Resource Logo
New York Times

Thinner Syringes May Reduce Risk of H.I.V.




 

A study suggests encouraging drug abusers to use thin syringes, which retain less fluid and the virus it may contain.

Distributing "low-dead-space syringes" to addicts could substantially lessen H.I.V. transmission among them, a new study has estimated.

Syringes have widely varying amounts of "dead space" - the amount of fluid retained even when the plunger is fully depressed, said William A. Zule, a researcher at RTI International and the lead author of the paper in The International Journal of Drug Policy.

Fat ones with interchangeable needles may have 40 times as much dead space as thin ones like those used by diabetics. And simulations of the way addicts draw in blood and rinse with water showed that the biggest syringes can retain 1,000 times as much virus as thinner ones.

Many foreign governments that distribute syringes ignore dead space and buy whatever is cheapest, Dr. Zule said.

Recipients of clean syringes are not supposed to share them, but some do. Users of heroin, cocaine or methamphetamine usually accept thin syringes, the study said. Users of poppy straw extract, homemade stimulants or crushed tablets may not.

The best way to get addicts to demand low-dead-space syringes, Dr. Zule suggested, may be to point out that they get more drug.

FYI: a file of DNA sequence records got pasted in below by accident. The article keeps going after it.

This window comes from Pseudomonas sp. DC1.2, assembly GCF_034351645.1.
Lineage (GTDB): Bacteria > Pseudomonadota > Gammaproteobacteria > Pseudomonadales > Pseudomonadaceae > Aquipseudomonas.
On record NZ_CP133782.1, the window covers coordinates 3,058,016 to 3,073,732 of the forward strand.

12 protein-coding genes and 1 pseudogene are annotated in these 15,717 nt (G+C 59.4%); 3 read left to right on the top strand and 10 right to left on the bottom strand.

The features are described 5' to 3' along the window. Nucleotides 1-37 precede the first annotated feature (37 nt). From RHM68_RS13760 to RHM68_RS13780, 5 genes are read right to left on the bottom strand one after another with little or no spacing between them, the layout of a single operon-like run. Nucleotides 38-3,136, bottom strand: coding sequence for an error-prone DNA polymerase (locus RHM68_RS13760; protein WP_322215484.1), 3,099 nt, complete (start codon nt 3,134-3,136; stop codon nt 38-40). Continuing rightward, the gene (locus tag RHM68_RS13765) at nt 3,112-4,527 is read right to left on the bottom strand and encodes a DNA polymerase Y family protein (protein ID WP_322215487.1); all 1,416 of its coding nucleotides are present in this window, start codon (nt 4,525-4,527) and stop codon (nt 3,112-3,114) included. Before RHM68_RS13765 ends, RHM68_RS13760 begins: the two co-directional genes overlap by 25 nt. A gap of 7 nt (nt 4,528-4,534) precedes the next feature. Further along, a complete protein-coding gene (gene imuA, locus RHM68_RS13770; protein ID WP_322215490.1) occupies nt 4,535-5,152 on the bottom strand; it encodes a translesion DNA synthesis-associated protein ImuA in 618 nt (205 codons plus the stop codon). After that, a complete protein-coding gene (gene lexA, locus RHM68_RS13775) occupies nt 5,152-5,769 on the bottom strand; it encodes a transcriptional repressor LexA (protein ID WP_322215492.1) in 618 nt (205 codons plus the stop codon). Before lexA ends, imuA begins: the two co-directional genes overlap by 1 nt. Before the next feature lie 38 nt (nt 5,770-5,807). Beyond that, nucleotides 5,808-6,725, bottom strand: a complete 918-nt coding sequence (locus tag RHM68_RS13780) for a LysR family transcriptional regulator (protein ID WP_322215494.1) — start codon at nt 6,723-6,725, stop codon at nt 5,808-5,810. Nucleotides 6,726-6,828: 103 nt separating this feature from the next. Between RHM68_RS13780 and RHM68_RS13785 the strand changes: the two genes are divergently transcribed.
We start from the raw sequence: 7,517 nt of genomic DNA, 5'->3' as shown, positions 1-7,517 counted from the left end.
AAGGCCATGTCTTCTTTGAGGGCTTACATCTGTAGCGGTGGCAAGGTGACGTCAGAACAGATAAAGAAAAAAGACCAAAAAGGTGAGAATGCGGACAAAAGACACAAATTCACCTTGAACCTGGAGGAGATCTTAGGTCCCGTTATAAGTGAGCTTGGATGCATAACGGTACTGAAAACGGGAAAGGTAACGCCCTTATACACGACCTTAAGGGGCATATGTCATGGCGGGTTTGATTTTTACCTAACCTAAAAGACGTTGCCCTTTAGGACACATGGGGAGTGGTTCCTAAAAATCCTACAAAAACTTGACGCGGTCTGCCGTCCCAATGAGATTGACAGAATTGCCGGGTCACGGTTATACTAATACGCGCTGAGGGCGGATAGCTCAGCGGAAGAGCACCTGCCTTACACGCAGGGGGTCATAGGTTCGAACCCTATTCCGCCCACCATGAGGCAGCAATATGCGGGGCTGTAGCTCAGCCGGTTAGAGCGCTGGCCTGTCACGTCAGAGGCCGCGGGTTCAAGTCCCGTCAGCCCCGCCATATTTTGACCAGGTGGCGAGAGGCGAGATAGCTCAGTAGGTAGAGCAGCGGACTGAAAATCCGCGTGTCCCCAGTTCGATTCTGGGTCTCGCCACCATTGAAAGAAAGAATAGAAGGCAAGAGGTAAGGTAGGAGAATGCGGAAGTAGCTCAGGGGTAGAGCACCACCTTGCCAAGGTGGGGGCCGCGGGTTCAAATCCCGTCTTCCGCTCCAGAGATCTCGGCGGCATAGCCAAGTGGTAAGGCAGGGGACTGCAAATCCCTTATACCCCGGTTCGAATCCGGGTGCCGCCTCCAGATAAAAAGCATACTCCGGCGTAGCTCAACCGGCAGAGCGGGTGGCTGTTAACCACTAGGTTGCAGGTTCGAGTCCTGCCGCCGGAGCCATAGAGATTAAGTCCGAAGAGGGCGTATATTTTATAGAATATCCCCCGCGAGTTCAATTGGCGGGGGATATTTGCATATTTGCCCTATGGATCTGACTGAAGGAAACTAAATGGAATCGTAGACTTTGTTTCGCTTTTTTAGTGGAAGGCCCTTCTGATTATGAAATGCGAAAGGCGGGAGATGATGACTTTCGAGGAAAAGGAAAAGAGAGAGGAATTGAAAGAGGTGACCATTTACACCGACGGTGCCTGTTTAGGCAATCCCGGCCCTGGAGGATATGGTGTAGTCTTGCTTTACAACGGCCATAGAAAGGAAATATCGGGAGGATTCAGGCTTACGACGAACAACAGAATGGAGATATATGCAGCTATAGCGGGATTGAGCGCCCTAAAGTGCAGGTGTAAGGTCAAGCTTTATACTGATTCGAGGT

"That may not be politically correct, but you need messages that speak to the group you have to work with," he said.

No human clinical trials have proved that such syringes save lives, but the idea is plausible and switching now would be affordable and safe, Dr. Zule argued. 



 


Copyright © 2013 -New York Times, Publisher. All rights reserved to New York Times company. All New York Times articles contained on the AEGiS web site are protected by United States copyright law and may not be reproduced, distributed, transmitted, displayed, published or broadcast without the prior written permission of The New York Times Company. You may not alter or remove any trademark, copyright or other notice from copies of the content. However, you may download articles (one machine readable copy and one print copy per page) for your personal, noncommercial use only.

Information in this article was accurate in January 21, 2013. The state of the art may have changed since the publication date. This material is designed to support, not replace, the relationship that exists between you and your doctor. Always discuss treatment options with a doctor who specializes in treating HIV.